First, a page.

A technique you can use here is to use a piece of cut off right angle and place this on the work surface and use this as a reference. This will allow you to check that your drill bit is perpendicular in two planes simultaneously. With our pilot hole drilled we can now swap to our 6 mm drill bit and repeat the exact same process. You'll find that as we step up in drill size, the drill tends to naturally track down the pilot hole so it's easier to ensure that the hole remains perpendicular to the surface. Once we've finished drilling our hole, we need to deburr it to remove any sharp edges. This can be done by simply running a deburring tool around the inside of the hole on both sides of the material or alternatively we can use a counter sink drill bit to achieve the same effect.
Let's move on and take a look at using the drill press and for this demonstration we'll drill a larger 12 mm hole in the same material. Changing the drill speed in a pedestal drill is achieved by changing the location of the drive belts on the various pulleys and there will be a guide or chart on your drill press to let you know which combination is needed for each specific speed. There are two different styles of chuck you'll come across on a drill press.
The first is a conventional chuck which uses a key to tighten it. Just like the hand drill, it's important to make sure that the chuck is as tight as you can get it to avoid slipping. In our case, we've got what is referred to as a keyless chuck. These have the advantage of being easier to tighten and loosen by hand and due to the design of the chuck they naturally tighten in operation, making slippage of the drill bit much less likely. Since the drill press ensures we're drilling perpendicular to the workpiece and the chuck supports the drill more accurately than our hand drill, we don't necessarily need to start with a small pilot drill as we did with the hand drill. A good rule of thumb is to start with a pilot about half the size of our final hole size which in this case of course is 6 mm.
One of the biggest dangers of using a pedestal drill is not supporting the workpiece properly. A lot of novice fabricators may be tempted to hold the part by hand while drilling holes but all it takes is for the drill bit to grab and it can pull the workpiece out of your hand and start spinning around. This is made more dangerous because of the extra torque available compared to a regular battery drill. To prevent this, always clamp the part you want to drill in a drilling vice. It's usually sufficient to then support the drilling vice by hand on the drill base however it can be clamped down for absolutely safety and security. It also pays to familiarise yourself with the emergency stop function on your drill press. This will usually be obvious and easily accessible and is easy to hit in case of an emergency to shut the drill down.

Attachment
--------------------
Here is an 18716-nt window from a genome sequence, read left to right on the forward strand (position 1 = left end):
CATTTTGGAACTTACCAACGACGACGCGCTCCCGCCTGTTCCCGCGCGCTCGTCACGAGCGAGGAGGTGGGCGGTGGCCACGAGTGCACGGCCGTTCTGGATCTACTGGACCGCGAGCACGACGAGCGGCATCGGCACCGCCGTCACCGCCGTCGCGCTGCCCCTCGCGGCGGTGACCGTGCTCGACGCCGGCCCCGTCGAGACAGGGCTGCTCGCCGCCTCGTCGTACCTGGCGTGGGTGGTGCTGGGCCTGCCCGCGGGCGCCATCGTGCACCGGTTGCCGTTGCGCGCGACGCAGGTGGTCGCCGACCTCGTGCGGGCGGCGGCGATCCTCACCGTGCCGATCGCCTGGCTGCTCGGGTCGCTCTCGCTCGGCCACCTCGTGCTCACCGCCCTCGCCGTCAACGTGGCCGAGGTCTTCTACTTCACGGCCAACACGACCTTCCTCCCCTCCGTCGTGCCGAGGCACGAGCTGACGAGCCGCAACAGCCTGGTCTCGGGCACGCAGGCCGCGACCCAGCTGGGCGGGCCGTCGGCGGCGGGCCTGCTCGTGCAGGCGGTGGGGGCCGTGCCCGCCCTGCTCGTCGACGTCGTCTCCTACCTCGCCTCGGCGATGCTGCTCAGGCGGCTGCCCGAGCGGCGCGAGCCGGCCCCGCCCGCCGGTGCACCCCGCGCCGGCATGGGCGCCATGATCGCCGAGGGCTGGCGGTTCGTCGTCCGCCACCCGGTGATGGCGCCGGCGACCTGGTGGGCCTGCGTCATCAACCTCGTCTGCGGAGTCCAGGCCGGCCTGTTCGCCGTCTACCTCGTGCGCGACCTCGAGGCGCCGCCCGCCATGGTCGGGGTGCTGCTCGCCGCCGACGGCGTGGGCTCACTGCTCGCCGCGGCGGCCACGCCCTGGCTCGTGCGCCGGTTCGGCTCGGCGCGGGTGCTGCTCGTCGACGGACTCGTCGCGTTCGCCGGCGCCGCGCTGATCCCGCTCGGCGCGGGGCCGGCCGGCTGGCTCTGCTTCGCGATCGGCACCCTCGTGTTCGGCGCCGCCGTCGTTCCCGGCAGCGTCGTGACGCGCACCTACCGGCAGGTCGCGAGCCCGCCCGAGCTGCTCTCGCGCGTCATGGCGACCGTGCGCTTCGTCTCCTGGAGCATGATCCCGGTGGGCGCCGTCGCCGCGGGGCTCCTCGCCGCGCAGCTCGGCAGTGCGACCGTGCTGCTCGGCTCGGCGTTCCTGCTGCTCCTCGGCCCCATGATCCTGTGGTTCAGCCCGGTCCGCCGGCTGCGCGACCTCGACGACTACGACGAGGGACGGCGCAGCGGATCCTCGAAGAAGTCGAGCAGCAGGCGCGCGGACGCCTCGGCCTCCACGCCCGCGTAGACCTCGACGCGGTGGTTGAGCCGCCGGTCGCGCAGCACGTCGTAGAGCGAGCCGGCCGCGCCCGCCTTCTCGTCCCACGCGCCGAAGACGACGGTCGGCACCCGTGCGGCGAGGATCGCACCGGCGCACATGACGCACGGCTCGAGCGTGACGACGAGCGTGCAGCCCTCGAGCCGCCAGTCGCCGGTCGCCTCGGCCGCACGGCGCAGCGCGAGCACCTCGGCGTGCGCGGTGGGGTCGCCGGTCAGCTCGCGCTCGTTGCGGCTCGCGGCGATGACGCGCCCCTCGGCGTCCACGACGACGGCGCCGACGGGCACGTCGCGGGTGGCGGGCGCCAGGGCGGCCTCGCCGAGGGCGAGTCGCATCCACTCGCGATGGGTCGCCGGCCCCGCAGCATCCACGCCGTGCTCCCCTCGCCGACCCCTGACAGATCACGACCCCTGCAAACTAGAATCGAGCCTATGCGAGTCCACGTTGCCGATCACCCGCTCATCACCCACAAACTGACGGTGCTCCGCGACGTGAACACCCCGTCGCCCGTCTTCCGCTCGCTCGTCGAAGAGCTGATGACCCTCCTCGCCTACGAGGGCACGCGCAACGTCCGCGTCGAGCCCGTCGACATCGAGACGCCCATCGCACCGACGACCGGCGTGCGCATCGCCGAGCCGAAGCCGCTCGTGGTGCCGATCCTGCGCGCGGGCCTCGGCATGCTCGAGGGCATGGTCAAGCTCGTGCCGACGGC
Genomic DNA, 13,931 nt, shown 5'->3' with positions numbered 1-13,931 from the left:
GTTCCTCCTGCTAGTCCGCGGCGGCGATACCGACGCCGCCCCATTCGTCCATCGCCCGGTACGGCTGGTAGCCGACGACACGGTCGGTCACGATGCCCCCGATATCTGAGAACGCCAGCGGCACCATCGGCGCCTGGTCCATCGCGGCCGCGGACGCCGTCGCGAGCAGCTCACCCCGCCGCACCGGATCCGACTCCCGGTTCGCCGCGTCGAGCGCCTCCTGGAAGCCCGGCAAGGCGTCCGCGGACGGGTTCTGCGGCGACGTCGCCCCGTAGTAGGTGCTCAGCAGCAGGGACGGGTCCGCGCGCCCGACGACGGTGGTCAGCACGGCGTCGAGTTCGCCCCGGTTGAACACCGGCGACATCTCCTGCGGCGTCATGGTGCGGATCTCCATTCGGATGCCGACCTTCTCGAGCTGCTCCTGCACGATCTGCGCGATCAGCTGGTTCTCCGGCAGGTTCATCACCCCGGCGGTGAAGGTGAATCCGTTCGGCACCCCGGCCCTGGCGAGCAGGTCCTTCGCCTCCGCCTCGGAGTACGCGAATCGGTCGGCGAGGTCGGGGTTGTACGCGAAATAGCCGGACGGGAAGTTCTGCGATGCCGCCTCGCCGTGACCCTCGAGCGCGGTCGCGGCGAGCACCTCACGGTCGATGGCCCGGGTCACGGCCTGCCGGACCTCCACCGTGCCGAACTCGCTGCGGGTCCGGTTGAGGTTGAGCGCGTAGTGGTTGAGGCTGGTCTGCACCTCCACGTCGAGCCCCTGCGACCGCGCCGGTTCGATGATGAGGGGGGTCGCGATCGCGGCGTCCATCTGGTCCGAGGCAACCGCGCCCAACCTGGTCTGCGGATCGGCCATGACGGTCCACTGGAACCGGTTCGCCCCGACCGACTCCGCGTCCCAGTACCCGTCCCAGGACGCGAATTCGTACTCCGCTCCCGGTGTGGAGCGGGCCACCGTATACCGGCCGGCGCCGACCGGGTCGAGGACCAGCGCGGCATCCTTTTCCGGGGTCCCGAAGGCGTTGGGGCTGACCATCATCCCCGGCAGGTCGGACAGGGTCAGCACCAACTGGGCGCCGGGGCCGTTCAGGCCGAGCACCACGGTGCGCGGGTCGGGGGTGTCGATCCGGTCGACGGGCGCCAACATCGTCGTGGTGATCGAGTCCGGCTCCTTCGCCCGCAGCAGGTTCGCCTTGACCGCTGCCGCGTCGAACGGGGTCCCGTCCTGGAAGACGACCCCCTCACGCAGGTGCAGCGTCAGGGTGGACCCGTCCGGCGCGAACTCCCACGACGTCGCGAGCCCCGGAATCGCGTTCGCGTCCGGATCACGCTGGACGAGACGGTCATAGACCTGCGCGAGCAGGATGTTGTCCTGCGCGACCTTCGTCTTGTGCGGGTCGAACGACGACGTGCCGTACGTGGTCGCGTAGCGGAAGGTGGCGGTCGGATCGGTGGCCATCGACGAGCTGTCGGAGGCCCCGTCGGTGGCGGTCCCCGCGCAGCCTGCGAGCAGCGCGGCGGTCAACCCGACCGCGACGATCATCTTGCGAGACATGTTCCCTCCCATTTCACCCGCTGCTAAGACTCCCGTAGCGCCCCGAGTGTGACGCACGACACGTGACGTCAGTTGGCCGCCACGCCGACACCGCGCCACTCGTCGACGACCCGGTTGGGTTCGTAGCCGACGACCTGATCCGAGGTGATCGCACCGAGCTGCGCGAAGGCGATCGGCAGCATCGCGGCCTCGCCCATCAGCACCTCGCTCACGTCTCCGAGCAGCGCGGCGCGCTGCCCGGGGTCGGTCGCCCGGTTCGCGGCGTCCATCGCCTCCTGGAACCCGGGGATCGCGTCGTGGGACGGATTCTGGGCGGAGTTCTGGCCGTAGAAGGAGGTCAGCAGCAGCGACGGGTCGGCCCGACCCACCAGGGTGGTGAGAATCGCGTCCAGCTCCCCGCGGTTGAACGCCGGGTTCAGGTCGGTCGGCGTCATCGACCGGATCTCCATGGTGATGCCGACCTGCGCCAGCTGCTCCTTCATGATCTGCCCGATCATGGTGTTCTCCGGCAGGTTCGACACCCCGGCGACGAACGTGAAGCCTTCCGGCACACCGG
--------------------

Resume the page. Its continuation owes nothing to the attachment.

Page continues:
The process of drilling using a pedestal drill is not much different than what we just looked at however this time we don't need to be concerned about controlling the angle of the hole as this is set by the base plate on the pedestal drill. It is worth mentioning though that the base plate angle can be adjusted if desired so it's always a good idea to start by making sure that the angle is in fact where you want it to be before starting out. We also want to adjust the height of the workpiece versus the drill so that we can drill to our desired depth in one shot. This is more relevant for deeper holes but we generally want to avoid working at the full extension of the drill press as this can allow more flex in the drill bit.